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Seaboard92

All-Pullman Post War Trains

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I was just thinking the other day about all of Pullman trains. Did I forget any?

 

 

Atlantic Coastline

-Florida Special (New York Penn-Miami) in concert with PRR, RF&P, FEC.

 

Baltimore & Ohio

Capitol Limited (Jersey City-Chicago Grand Central)

National Limited (Jersey City-St. Louis)

 

Illinois Central

-Panama Limited (Chicago Central-New Orleans)

 

New Haven

-Merchants Limited (New York Grand Central-Boston South)

 

New York Central

-20th Century Limited (New York Grand Central-Chicago La Salle)

-New England States (Boston South-Chicago La Salle)

-Cleveland Limited (New York Grand Central-Cleveland)

-Detrioter (New York Grand Central-Detroit Michigan Central)

-Commodore Vanderbilt (New York Grand Central-Chicago La Salle)

 

Pennsylvania Railroad

-Broadway Limited (New York Penn-Chicago Union)

-General (New York Penn-Chicago Union)

-Liberty Limited (Washington-Chicago Union

-Manhattan Limited (New York Penn-Chicago Union)

-Pittsburgher (New York Penn-Pittsburgh)

-Spirit of St. Louis (New York Penn-St. Louis)

 

Santa Fe

-Super Chief (Chicago Dearborn-Los Angeles)

-Chief (Chicago Dearborn-Los Angeles)

 

Seaboard Airline Railroad

-Orange Blossom Special (New York Penn-Miami) in concert with PRR, and RF&P.

 

Southern Railway

-Crescent Limited (New York Penn-New Orleans) operated in concert with PRR, AWP, WofA, L&N

 

Southern Pacific

-Lark (San Francisco/Oakland-Los Angeles)

 

 

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It’s really amazing just how many routes there were back then. Is there any reason why almost all post-war Pullman routes were apparently on the East Coast? Is it something like the Western railroads back then preferred Budd, that there were simply much fewer Western routes, or is it just a coincidence?

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Less traffic density in general, for the most part. You're not going to be able to justify an all-Pullman train unless you have 3-4 coach-only or coach & Pullman trains to share the traffic load.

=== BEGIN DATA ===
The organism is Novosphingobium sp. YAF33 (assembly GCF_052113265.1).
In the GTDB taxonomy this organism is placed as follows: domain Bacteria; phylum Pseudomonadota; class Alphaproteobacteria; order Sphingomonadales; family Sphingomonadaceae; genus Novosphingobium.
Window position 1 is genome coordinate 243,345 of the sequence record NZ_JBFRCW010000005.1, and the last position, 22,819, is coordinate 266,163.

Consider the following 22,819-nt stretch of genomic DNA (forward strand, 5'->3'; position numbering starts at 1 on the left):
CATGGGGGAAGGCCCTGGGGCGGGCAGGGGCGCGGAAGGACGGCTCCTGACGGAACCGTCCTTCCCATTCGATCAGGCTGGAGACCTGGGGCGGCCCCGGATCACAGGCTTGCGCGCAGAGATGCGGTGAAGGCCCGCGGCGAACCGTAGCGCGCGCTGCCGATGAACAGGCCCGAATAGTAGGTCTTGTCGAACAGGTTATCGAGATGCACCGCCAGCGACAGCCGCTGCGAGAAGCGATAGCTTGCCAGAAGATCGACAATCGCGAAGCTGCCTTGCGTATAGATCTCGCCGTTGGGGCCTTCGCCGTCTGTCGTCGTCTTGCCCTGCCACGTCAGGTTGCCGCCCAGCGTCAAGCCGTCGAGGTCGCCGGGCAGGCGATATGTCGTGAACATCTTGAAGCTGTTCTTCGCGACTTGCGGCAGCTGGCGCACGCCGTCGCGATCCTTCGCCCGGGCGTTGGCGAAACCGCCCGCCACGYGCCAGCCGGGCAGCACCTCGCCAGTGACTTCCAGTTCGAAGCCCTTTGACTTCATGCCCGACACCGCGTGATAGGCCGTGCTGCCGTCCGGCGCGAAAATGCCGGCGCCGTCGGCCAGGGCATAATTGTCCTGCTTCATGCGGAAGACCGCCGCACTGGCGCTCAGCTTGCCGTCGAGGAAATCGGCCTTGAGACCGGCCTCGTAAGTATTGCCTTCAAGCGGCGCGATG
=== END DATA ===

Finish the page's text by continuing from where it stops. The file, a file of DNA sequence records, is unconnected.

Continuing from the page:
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17 minutes ago, cpotisch said:

It’s really amazing just how many routes there were back then. Is there any reason why almost all post-war Pullman routes were apparently on the East Coast? Is it something like the Western railroads back then preferred Budd, that there were simply much fewer Western routes, or is it just a coincidence?

When Seaboard92 said "Pullman", he was referring to all-sleeping car trains...not all cars built by Pullman-Standard.   The Budd Company built sleeping cars as well, and they were also operated by The Pullman Company, some times mixed with Pullman-Standard built sleepers.   Budd had to fight it out in court to break the trust and monopoly of Pullman, to make that so.

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I believe there were several more all sleeping car trains, but don't have an old Official Guide to research it, handy....

I do believe the overnight PRR "Pittsburgher" between New York and Pittsburgh was all Pullman for a while.  Then there were all-parlor car trains, some of which were not Pullman operated...

I think the Long Island summer weekend "Cannonball" between New York and Montauk might fall into that category....similar to that New Haven Merchant's Limited mentioned...

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8 minutes ago, railiner said:
29 minutes ago, cpotisch said:

It’s really amazing just how many routes there were back then. Is there any reason why almost all post-war Pullman routes were apparently on the East Coast? Is it something like the Western railroads back then preferred Budd, that there were simply much fewer Western routes, or is it just a coincidence?

When Seaboard92 said "Pullman", he was referring to all-sleeping car trains...not all cars built by Pullman-Standard.   The Budd Company built sleeping cars as well, and they were also operated by The Pullman Company, some times mixed with Pullman-Standard built sleepers.   Budd had to fight it out in court to break the trust and monopoly of Pullman, to make that so.

Ohhhhhh. Thank you, good sir. :o

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I know that Pittsburgh was a "bigger deal" then than it is now, but it is still dizzying to think that New York-Pittsburgh merited an all-Pullman train at one point.

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In the day's of "commercial traveler's", the Pullman Company had a dizzying variety of point to point Pullman lines linking amazing end points...

Pittsburgh was home to a surprisingly large amount of corporate headquarter's, and there was much travel between them and the financial center's of New York...

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I have two new ones.
Pennsylvania Railroad
-the Edison running southbound only from New York to Washington. It ran non stop between both points mostly with thru Pullmans for the various Southern connections (Seaboard, Atlantic Coastline, Norfolk & Western, Chesapeake & Ohio, and Southern Railway). The northbound Edison made multiple stops with sleepers and coaches.

-One Northbound unnamed local from Washington to New York. Basically with the same Pullmans the Edison ran with.

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Relying on  Streamliner Schedules  I believe the SP Cascade Portland-San Francisco was all sleepers and the Lark had chair cars, or coaches.  Of course, this may have varied from year to year.

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